(Middle Ear Repair)
Tympanoplasty is a surgery done to repair the eardrum and middle ear bones. The eardrum and bones are necessary to hear.
The Middle Ear
Types of tympanoplasty include:
- Myringoplasty—repair of a tear in the eardrum
- Tympanoplasty with ossiculoplasty—repair of a tear in the eardrum and correction of a defect in the bones of the middle ear
- Tympanoplasty with mastoidectomy—repair of a tear in the eardrum and eradication of bony infection in the area behind the ear
Reasons for Procedure
The procedure can also help to:
- Restore hearing and treat certain types of deafness
- Prevent infection of the middle ear that occurs through a chronic perforation
Complications are rare, but no procedure is completely free of risk. If you are planning to have a tympanoplasty, your doctor will review a list of possible complications, which may include:
- Failure to restore hearing
Damage to structures in or near the middle ear:
- Nerves—resulting in loss or distortion of taste or paralysis of the face
- Middle ear bones—resulting in loss of hearing that may be permanent or require further surgery
- Inner ear structures—resulting in lightheadedness
What to Expect
Prior to Procedure
Before surgery, your doctor will check to be sure that you do not have an ear infection.
You will have several tests, including an ear exam and a hearing test. In certain cases, a CT scan is also done.
Talk to your doctor about your medications. You may be asked to stop taking some medications up to one week before the procedure.
The procedure often only requires local anesthesia. Your ear and the area around it will be numb.
Description of the Procedure
A small incision will be made behind the ear. Some tissue will be extracted from this area. This tissue will then be attached to the eardrum to cover the hole. Other materials may be added to hold the graft in place. If the bones of the middle ear need to be repaired, then this is done as well.
A small pack may be left in position in the ear canal. The incision behind the ear will be closed with stitches.
Will It Hurt?
Anesthesia will prevent pain during surgery. Pain and discomfort after the procedure can be managed with medications.
To insure proper healing, avoid the following:
- Blowing your nose hard
- Exposing your ear to water—Ask your doctor how to wash your hair and shower for the first few weeks after surgery.
- Swimming or diving
- Heavy weight lifting and straining
It will take several weeks after surgery to determine if the tympanoplasty was a success. Complete recovery takes about four weeks.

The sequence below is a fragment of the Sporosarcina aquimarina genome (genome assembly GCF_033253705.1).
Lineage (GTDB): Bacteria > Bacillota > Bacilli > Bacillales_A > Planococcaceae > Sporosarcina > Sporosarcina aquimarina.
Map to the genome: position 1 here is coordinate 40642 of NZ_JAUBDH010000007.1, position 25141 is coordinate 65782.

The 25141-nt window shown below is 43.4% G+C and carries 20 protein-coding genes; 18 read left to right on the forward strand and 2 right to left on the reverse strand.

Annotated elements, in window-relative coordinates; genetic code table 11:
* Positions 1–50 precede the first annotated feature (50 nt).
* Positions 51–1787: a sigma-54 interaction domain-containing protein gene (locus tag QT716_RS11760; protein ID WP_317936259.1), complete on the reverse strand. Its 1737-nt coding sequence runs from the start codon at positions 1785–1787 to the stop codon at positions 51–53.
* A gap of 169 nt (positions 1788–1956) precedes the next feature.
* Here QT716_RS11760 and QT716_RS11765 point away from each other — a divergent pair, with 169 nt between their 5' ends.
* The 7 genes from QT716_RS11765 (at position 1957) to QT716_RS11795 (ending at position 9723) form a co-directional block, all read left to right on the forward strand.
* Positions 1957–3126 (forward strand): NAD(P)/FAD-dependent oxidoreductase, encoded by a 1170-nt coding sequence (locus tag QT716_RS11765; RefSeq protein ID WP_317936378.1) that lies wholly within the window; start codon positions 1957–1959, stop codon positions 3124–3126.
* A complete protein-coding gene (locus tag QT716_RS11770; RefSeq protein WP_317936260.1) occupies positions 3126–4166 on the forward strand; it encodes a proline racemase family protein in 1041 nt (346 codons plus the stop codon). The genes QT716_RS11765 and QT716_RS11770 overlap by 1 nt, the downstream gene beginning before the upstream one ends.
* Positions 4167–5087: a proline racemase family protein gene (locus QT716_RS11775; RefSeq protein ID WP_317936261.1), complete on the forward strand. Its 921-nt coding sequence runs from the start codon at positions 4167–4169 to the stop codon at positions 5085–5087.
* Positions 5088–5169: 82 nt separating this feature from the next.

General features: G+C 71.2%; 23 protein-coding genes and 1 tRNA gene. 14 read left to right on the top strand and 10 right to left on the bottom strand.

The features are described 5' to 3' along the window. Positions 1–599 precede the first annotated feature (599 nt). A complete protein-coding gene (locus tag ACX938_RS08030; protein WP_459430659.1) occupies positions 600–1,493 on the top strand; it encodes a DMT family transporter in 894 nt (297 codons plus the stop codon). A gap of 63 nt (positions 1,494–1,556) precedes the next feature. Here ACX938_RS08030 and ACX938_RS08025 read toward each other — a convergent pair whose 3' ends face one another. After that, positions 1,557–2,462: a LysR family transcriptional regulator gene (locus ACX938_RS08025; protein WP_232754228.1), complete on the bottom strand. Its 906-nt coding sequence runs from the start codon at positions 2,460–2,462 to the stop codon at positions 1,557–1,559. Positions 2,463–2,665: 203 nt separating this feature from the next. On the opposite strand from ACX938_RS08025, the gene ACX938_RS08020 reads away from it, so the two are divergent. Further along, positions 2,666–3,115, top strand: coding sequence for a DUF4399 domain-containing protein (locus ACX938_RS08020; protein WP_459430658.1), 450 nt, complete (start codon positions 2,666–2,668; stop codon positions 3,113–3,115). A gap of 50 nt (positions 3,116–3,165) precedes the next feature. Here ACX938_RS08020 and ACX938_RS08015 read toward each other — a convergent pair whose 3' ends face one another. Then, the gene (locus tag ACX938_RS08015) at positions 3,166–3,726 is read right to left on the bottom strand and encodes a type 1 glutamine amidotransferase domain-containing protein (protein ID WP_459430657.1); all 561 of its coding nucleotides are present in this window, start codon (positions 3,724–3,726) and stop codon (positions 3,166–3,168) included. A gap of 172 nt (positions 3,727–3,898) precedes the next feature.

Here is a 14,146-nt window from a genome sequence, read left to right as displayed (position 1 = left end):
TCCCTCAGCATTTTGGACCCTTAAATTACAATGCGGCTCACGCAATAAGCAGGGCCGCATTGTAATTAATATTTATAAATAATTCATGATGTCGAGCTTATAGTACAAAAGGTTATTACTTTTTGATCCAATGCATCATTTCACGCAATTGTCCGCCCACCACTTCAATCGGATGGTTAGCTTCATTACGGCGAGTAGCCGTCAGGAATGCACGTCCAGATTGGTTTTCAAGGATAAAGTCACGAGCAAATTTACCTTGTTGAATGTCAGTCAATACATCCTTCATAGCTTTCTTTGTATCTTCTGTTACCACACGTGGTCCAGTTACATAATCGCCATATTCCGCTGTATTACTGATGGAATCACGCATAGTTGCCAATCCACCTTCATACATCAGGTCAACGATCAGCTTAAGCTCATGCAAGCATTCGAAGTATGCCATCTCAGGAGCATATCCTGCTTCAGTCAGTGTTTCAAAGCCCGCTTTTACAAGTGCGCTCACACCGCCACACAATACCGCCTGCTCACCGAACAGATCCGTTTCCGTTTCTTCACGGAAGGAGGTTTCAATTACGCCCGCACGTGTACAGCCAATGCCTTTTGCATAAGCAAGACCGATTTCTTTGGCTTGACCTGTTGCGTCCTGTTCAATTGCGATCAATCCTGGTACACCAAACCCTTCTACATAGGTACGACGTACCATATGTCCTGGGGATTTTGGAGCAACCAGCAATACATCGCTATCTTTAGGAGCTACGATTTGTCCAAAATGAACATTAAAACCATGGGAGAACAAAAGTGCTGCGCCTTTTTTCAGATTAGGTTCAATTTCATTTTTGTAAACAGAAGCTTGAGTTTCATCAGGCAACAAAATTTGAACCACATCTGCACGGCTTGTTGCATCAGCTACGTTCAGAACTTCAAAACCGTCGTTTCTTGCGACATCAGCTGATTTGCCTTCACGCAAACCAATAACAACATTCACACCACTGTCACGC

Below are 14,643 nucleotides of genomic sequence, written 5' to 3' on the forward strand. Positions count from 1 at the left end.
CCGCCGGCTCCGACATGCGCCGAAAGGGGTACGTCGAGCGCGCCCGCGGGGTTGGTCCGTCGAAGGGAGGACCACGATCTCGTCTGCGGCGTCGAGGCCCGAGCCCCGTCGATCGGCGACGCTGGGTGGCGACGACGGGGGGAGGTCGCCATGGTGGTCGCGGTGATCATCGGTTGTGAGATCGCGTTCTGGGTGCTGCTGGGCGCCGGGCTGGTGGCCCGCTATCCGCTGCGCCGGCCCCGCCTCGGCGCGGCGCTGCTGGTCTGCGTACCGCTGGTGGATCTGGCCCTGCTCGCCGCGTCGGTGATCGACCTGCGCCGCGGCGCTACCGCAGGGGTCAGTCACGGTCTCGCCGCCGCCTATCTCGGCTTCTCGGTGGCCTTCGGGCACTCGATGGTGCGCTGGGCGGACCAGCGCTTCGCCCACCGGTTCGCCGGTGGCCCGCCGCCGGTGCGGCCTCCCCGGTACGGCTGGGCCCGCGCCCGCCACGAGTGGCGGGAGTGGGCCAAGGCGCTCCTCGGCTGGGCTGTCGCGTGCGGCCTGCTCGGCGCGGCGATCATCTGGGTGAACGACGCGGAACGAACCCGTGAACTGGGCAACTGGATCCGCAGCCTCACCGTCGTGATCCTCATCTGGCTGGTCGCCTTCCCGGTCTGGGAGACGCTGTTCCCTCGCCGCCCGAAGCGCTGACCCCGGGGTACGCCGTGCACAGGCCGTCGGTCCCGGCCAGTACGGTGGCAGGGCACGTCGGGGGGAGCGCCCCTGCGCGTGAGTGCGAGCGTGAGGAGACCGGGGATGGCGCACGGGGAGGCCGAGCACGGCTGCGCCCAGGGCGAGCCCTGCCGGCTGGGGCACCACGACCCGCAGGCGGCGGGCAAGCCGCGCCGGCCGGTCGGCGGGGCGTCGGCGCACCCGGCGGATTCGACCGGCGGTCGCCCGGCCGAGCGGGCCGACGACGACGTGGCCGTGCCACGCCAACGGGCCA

Call Your Doctor
After arriving home, contact your doctor if any of the following occurs:
- Signs of infection, including fever and chills
- Increasing fluid or foul-smelling fluid draining from the ear
- Redness, swelling, increased pain, bleeding, or discharge from the incision site
- Pain that you cannot control with the medications you were given
- Any new symptoms
If you think you an emergency, call for medical help right away.
American Academy of Otolaryngology —Head and Neck Surgery
National Institute on Deafness and Other Communication Disorders
Canadian Society of Otolaryngology—Head and Neck Surgery
Tympanoplasty. Northwest ENT Associates website. Available at: http://www.nwentassociates.org/Tympanoplasty.asp. Accessed July 23, 2013.
Tympanoplasty. UW Health website. Available at: http://www.uwhealth.org/healthfacts/ear/4919.html. Updated January 24, 2013. Accessed July 23, 2013.
Tympanoplasty/paper patch myringoplasty. Children's Hospital of Pittsburgh website. Available at: http://www.chp.edu/CHP/Tympanoplasty+. Accessed July 23, 2013.
Tympanoplasty: repair of ear drum perforations. Ear Institute of Chicago website. Available at: http://www.chicagoear.com/Ear%20Surgery/tympanoplasty.html. Accessed July 23, 2013.
Last reviewed May 2014 by Michael Woods, MD
Please be aware that this information is provided to supplement the care provided by your physician. It is neither intended nor implied to be a substitute for professional medical advice. CALL YOUR HEALTHCARE PROVIDER IMMEDIATELY IF YOU THINK YOU MAY HAVE A MEDICAL EMERGENCY. Always seek the advice of your physician or other qualified health provider prior to starting any new treatment or with any questions you may have regarding a medical condition.